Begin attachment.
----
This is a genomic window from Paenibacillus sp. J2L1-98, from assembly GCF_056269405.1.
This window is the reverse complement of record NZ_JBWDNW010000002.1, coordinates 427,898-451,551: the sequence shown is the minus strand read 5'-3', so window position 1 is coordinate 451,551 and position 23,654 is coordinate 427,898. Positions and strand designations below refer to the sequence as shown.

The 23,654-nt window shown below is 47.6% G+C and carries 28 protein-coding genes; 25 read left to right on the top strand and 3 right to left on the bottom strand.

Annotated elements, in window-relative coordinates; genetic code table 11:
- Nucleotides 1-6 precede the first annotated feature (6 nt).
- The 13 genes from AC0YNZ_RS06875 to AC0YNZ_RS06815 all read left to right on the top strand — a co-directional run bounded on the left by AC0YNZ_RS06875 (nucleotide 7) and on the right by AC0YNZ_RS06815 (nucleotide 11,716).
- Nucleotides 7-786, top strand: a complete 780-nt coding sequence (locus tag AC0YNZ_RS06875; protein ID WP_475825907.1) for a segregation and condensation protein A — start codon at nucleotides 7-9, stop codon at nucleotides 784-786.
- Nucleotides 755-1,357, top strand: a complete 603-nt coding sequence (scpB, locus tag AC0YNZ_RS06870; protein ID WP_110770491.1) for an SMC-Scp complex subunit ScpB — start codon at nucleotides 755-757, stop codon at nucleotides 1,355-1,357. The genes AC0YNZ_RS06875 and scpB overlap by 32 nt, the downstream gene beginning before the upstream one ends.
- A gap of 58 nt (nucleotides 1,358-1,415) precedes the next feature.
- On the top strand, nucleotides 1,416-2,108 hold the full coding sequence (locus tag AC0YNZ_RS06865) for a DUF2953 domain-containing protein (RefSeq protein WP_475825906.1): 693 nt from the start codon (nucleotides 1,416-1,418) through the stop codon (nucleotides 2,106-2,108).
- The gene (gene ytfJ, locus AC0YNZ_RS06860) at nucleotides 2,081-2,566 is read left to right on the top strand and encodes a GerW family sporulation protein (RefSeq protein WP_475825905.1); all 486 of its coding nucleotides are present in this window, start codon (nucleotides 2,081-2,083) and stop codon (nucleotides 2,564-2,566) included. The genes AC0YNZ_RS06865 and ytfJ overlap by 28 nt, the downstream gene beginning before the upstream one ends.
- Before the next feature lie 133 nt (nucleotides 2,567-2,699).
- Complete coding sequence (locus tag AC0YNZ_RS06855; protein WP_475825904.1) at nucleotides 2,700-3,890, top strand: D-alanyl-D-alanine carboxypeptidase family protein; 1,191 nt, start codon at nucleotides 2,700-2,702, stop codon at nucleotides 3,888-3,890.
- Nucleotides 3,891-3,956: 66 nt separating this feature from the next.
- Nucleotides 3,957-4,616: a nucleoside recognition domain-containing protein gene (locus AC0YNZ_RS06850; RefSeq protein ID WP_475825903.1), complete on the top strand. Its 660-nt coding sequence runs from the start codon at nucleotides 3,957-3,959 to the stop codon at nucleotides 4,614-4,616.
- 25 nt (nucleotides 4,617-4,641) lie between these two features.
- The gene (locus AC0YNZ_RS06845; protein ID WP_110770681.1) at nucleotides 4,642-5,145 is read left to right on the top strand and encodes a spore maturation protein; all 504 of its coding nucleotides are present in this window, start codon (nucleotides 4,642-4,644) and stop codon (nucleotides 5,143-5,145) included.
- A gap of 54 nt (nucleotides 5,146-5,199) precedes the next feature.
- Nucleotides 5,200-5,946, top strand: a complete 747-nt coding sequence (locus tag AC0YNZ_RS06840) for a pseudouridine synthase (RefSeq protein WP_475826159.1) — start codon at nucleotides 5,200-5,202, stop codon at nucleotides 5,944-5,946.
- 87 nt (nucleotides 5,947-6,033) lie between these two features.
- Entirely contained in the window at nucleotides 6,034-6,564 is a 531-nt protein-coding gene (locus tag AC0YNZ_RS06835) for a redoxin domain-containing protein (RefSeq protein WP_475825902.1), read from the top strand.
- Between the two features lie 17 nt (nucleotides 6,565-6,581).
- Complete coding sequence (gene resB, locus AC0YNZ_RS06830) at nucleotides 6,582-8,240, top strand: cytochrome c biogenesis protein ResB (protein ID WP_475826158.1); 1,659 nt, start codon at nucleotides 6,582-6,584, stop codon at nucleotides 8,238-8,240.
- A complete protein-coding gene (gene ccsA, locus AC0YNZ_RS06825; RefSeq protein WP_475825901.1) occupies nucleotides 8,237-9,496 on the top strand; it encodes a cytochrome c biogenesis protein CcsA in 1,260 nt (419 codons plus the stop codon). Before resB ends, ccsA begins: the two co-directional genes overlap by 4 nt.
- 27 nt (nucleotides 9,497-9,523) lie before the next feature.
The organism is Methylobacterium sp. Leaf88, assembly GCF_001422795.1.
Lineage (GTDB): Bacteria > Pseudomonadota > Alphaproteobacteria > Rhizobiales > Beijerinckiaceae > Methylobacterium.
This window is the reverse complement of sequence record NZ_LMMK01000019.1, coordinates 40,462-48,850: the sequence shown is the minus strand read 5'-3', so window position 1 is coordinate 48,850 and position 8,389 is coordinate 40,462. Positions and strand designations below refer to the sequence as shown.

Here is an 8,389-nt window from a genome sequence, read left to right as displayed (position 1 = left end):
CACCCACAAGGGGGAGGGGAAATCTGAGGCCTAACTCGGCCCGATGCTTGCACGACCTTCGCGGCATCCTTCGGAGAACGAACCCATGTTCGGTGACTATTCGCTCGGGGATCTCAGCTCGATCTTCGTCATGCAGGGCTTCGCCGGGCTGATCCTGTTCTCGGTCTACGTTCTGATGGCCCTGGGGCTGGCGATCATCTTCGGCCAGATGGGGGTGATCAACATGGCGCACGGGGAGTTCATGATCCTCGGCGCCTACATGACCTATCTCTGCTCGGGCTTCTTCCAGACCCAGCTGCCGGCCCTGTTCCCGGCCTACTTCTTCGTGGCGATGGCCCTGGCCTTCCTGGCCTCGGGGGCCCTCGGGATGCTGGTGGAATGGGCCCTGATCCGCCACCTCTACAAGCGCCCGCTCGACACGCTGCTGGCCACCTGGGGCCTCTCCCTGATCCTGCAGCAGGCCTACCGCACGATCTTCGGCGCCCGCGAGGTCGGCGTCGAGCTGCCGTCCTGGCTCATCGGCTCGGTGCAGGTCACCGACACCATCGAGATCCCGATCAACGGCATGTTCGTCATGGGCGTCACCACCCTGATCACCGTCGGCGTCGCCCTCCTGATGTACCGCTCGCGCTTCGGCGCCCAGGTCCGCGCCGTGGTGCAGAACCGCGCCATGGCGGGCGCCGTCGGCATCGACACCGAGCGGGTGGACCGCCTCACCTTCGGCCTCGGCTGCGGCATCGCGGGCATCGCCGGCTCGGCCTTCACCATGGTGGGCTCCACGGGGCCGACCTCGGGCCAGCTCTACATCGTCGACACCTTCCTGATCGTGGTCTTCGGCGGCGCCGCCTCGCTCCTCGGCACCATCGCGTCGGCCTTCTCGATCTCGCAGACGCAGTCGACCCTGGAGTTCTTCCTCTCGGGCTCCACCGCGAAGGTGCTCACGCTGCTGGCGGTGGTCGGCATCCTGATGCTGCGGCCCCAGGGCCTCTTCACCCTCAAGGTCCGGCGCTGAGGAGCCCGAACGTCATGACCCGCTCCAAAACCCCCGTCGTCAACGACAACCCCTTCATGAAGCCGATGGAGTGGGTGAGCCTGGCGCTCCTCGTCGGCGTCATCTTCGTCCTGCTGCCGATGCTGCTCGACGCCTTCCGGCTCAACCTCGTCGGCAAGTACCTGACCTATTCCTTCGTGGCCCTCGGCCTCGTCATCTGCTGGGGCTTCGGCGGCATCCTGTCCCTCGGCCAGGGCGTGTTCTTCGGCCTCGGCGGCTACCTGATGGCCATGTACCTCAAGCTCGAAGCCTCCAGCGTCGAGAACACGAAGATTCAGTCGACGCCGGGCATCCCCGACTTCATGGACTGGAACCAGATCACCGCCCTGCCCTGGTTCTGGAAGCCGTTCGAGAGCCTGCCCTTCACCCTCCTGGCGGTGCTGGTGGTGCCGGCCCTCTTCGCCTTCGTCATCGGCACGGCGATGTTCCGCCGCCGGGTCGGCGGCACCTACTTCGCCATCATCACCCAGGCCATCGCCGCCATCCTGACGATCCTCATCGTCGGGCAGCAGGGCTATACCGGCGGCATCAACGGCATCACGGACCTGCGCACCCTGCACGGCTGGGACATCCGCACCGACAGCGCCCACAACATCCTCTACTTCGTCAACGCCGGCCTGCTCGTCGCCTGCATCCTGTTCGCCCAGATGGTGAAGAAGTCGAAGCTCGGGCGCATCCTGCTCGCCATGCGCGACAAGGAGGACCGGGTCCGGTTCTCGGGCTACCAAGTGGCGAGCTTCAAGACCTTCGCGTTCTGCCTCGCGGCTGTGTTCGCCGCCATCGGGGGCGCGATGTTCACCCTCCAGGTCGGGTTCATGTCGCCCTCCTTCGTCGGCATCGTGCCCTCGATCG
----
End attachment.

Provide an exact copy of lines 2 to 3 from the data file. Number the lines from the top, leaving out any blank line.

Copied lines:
This window is the reverse complement of record NZ_JBWDNW010000002.1, coordinates 427,898-451,551: the sequence shown is the minus strand read 5'-3', so window position 1 is coordinate 451,551 and position 23,654 is coordinate 427,898. Positions and strand designations below refer to the sequence as shown.

The 23,654-nt window shown below is 47.6% G+C and carries 28 protein-coding genes; 25 read left to right on the top strand and 3 right to left on the bottom strand.